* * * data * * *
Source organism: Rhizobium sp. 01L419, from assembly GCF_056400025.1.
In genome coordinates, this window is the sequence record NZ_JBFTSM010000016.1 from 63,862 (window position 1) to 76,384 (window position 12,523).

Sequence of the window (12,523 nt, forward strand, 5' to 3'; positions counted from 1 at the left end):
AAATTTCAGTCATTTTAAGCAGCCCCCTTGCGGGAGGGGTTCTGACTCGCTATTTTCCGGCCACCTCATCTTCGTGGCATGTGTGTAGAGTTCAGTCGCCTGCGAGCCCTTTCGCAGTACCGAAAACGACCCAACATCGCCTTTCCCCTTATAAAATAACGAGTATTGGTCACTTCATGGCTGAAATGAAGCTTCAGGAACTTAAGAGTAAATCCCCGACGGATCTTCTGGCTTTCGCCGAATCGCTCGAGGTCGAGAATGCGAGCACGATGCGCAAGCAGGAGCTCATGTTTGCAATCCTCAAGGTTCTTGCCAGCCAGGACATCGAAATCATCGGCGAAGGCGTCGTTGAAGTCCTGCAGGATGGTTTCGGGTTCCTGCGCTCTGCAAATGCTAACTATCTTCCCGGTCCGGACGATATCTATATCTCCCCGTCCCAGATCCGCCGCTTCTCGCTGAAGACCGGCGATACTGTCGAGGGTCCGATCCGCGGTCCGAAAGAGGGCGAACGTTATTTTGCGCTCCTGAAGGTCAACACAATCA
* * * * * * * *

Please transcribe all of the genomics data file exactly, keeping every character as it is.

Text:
Source organism: Rhizobium sp. 01L419, from assembly GCF_056400025.1.
In genome coordinates, this window is the sequence record NZ_JBFTSM010000016.1 from 63,862 (window position 1) to 76,384 (window position 12,523).

Sequence of the window (12,523 nt, forward strand, 5' to 3'; positions counted from 1 at the left end):
AAATTTCAGTCATTTTAAGCAGCCCCCTTGCGGGAGGGGTTCTGACTCGCTATTTTCCGGCCACCTCATCTTCGTGGCATGTGTGTAGAGTTCAGTCGCCTGCGAGCCCTTTCGCAGTACCGAAAACGACCCAACATCGCCTTTCCCCTTATAAAATAACGAGTATTGGTCACTTCATGGCTGAAATGAAGCTTCAGGAACTTAAGAGTAAATCCCCGACGGATCTTCTGGCTTTCGCCGAATCGCTCGAGGTCGAGAATGCGAGCACGATGCGCAAGCAGGAGCTCATGTTTGCAATCCTCAAGGTTCTTGCCAGCCAGGACATCGAAATCATCGGCGAAGGCGTCGTTGAAGTCCTGCAGGATGGTTTCGGGTTCCTGCGCTCTGCAAATGCTAACTATCTTCCCGGTCCGGACGATATCTATATCTCCCCGTCCCAGATCCGCCGCTTCTCGCTGAAGACCGGCGATACTGTCGAGGGTCCGATCCGCGGTCCGAAAGAGGGCGAACGTTATTTTGCGCTCCTGAAGGTCAACACAATCA